If the correct thing to do isn’t obvious or easy enough, we usually do whatever seems best at that moment, even if it violates norms.
When norms are violated multiple times, though, they generate a data set that should prompt change. The repeated violations show that either the norm is no longer relevant or the tools and structures meant to implement it aren’t working correctly.
There Is Nothin’ Like a Dame
Here’s a funny example. Recently, while having dinner at a local French restaurant, I visited the ladies room between the main course and dessert. The door was marked “Dames,” the French word for women. Inside were two stalls, not side-by-side, but with one perpendicular to the other. Both were empty. I took the stall farthest from the outside door, facing the other stall.
After a moment, someone occupied the other stall. I was startled by the sound of the seat being thrown up to hit the tank — perhaps someone wasn’t feeling well? Then I noticed that the shoe placed merely three feet from my own, was pointing toward, rather than away from the toilet, and belonged to a man.
I was surprised, but not frightened. Perhaps the man was confused or drunk, or the men’s room was fully occupied and he couldn’t wait. So long as he didn’t bother me, I felt no need to react. But to avoid creating any more awkwardness for either of us, I paused before exiting my stall. I didn’t want to meet him, uncomfortably, at the sink, since I couldn’t imagine what the appropriate pleasantry would be: “Come here often?”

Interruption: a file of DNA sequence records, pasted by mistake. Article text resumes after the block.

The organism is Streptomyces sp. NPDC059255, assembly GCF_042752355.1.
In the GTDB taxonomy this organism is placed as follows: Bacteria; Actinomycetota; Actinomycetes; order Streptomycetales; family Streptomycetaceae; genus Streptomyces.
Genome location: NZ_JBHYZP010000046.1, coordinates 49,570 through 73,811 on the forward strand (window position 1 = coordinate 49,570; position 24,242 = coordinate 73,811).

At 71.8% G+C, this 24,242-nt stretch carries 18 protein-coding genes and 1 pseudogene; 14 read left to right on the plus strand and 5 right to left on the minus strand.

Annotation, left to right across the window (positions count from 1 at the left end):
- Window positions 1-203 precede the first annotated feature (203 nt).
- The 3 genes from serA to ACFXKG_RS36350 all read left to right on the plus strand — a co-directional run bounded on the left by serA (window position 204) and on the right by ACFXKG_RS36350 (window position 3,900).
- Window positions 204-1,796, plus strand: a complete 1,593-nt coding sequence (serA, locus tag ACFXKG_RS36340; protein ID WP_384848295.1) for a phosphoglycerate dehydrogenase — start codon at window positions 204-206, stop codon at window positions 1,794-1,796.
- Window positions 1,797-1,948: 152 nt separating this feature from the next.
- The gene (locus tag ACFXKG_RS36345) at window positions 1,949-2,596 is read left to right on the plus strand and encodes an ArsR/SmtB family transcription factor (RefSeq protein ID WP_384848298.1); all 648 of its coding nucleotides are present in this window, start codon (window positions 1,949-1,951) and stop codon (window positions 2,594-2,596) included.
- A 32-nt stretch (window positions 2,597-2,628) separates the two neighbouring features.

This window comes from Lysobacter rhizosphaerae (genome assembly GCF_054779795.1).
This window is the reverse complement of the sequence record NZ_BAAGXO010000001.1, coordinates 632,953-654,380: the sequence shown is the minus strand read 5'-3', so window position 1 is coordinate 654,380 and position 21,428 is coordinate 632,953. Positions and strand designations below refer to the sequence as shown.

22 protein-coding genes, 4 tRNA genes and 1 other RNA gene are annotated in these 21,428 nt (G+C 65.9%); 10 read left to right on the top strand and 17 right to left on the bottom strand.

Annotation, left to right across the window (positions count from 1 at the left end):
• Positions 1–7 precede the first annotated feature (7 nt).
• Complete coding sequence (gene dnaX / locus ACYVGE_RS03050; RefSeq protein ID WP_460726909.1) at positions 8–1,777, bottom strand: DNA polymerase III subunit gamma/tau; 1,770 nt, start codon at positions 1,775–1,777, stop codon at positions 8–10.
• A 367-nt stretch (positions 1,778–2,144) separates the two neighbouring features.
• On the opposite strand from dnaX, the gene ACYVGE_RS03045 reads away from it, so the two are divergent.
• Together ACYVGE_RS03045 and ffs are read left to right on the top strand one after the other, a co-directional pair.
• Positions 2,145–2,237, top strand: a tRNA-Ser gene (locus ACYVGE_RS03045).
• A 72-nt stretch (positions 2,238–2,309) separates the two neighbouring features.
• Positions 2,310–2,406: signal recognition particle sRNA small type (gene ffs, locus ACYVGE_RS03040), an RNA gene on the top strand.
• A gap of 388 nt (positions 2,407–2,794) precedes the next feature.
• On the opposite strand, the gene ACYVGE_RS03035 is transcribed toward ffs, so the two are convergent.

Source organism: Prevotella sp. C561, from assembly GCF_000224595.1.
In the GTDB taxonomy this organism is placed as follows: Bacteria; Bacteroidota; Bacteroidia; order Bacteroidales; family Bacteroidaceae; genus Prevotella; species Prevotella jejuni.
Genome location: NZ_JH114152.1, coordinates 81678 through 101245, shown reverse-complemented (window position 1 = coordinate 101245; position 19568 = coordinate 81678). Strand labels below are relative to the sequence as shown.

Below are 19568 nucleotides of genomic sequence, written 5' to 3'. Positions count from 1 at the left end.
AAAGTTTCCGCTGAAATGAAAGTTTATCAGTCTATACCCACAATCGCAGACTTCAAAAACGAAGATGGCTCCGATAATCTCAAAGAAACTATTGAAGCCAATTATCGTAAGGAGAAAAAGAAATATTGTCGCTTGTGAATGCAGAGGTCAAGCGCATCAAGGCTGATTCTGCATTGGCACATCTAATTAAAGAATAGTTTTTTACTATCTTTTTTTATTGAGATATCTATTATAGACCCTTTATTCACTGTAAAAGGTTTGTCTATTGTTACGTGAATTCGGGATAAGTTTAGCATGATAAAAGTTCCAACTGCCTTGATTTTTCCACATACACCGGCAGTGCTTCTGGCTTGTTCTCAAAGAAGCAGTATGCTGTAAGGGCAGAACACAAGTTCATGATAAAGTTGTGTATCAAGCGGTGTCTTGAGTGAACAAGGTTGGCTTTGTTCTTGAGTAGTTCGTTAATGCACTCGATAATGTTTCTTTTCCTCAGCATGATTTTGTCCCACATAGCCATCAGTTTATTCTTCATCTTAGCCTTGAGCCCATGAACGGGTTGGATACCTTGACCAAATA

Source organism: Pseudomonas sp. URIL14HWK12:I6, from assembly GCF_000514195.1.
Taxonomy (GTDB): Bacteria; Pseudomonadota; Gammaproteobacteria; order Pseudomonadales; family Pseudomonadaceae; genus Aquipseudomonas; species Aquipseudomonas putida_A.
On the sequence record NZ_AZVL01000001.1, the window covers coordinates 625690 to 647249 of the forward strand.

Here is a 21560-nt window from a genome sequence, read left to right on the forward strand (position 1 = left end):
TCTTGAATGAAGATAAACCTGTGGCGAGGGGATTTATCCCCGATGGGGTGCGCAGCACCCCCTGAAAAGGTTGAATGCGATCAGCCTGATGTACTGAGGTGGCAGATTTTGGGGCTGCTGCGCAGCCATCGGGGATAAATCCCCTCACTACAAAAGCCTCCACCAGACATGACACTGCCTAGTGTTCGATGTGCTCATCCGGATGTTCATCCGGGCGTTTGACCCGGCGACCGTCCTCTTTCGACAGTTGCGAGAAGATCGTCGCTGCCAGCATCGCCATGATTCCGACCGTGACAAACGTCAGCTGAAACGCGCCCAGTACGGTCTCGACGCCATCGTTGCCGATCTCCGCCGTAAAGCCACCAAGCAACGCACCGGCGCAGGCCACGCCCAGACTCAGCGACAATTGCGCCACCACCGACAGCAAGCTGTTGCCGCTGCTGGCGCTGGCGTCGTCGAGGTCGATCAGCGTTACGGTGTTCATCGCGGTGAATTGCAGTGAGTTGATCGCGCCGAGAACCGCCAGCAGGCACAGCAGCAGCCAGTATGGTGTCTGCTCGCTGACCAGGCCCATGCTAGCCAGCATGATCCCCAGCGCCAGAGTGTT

So, after hearing him wash his hands, and exit, I opened my stall door and almost ran into an alarmed-looking woman who was just then entering the ladies’ room. She seemed quite relieved to see me, and took the stall I was just exiting rather than the empty one with the raised toilet seat.
I washed my hands, returned to my tablemates, and told them the story. Later, a fellow in our party went to use the men’s room, and found that the facility for “Hommes” was, unlike the one for the “Dames,” not visible from the dining room, but down a short hallway.
Lost in Translation
I didn’t report the incident to the restaurant’s management, as I didn’t feel personally threatened, and I certainly didn’t want to cause any trouble for the fellow who might have simply lost his way and didn’t realize it until it was too late. But perhaps I should have spoken up, since the woman who came in after me may not have mentioned it either.
Not everyone asks for directions (especially, at least in popular folklore, men), so if this circumstance happens with any frequency, it could mean that the signage isn’t clear enough. Maybe “Dames” needs an accompanying illustration. Or maybe the bartender needs to cut off some patrons sooner!
Either way, my non-reporting effectively caused the absence of a data point, so the next time I visit this restaurant, I’ll think about saying something. Not even the best hosts can resolve the problems their guests experience — or cause — if no one ever complains.
Onward and upward,